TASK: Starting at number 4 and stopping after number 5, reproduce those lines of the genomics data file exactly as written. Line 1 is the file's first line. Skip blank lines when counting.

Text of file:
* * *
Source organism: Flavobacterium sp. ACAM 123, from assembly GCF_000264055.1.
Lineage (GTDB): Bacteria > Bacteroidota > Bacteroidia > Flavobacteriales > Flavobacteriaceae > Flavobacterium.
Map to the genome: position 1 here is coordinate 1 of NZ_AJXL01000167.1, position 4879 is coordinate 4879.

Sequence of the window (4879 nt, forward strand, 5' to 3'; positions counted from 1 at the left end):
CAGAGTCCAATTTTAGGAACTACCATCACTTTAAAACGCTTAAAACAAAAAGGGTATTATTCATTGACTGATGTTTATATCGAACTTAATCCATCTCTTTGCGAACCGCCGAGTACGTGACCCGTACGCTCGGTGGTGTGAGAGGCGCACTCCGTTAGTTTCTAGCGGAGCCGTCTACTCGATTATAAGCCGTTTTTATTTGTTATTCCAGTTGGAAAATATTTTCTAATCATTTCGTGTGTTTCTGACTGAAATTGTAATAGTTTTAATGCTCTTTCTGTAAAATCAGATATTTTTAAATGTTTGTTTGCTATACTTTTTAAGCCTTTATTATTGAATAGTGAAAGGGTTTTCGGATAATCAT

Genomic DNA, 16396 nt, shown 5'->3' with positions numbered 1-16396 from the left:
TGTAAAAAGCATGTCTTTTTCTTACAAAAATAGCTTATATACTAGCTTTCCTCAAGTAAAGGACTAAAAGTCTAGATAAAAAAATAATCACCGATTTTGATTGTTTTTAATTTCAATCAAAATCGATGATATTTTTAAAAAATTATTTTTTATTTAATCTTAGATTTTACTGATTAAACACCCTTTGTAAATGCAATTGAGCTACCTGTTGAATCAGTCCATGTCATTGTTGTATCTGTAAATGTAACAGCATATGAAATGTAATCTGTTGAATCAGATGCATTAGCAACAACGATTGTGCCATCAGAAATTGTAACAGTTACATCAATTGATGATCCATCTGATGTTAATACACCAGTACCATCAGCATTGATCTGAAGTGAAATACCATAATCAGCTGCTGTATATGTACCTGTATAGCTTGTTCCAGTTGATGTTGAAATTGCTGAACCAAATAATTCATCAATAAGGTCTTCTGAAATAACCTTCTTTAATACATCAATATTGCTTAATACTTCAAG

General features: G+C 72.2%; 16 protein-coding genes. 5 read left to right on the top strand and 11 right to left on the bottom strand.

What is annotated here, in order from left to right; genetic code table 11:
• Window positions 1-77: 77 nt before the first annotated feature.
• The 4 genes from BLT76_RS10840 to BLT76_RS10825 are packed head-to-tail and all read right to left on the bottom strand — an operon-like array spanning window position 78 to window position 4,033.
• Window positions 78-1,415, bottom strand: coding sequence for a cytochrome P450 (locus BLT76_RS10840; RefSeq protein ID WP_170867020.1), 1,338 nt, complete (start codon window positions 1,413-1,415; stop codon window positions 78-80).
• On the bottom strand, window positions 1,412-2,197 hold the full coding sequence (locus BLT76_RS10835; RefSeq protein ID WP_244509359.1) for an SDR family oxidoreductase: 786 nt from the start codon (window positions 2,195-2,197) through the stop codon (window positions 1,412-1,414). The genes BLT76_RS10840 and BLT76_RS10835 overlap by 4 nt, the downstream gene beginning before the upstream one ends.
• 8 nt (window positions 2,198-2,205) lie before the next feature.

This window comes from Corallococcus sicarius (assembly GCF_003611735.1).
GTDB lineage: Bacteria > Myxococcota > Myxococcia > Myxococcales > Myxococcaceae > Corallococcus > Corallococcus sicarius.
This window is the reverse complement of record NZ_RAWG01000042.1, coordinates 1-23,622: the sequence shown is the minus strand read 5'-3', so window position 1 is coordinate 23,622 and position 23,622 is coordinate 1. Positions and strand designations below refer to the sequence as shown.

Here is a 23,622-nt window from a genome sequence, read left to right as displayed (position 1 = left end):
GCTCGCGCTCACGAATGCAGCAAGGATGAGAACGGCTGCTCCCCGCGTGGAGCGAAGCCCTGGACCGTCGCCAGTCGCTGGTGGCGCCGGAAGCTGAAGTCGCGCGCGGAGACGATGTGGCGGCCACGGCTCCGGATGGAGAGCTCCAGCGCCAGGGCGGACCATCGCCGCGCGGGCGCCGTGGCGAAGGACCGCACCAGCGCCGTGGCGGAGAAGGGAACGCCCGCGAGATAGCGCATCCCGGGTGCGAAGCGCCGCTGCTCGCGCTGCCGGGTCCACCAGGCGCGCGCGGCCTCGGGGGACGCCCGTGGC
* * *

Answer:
Sequence of the window (4879 nt, forward strand, 5' to 3'; positions counted from 1 at the left end):
CAGAGTCCAATTTTAGGAACTACCATCACTTTAAAACGCTTAAAACAAAAAGGGTATTATTCATTGACTGATGTTTATATCGAACTTAATCCATCTCTTTGCGAACCGCCGAGTACGTGACCCGTACGCTCGGTGGTGTGAGAGGCGCACTCCGTTAGTTTCTAGCGGAGCCGTCTACTCGATTATAAGCCGTTTTTATTTGTTATTCCAGTTGGAAAATATTTTCTAATCATTTCGTGTGTTTCTGACTGAAATTGTAATAGTTTTAATGCTCTTTCTGTAAAATCAGATATTTTTAAATGTTTGTTTGCTATACTTTTTAAGCCTTTATTATTGAATAGTGAAAGGGTTTTCGGATAATCAT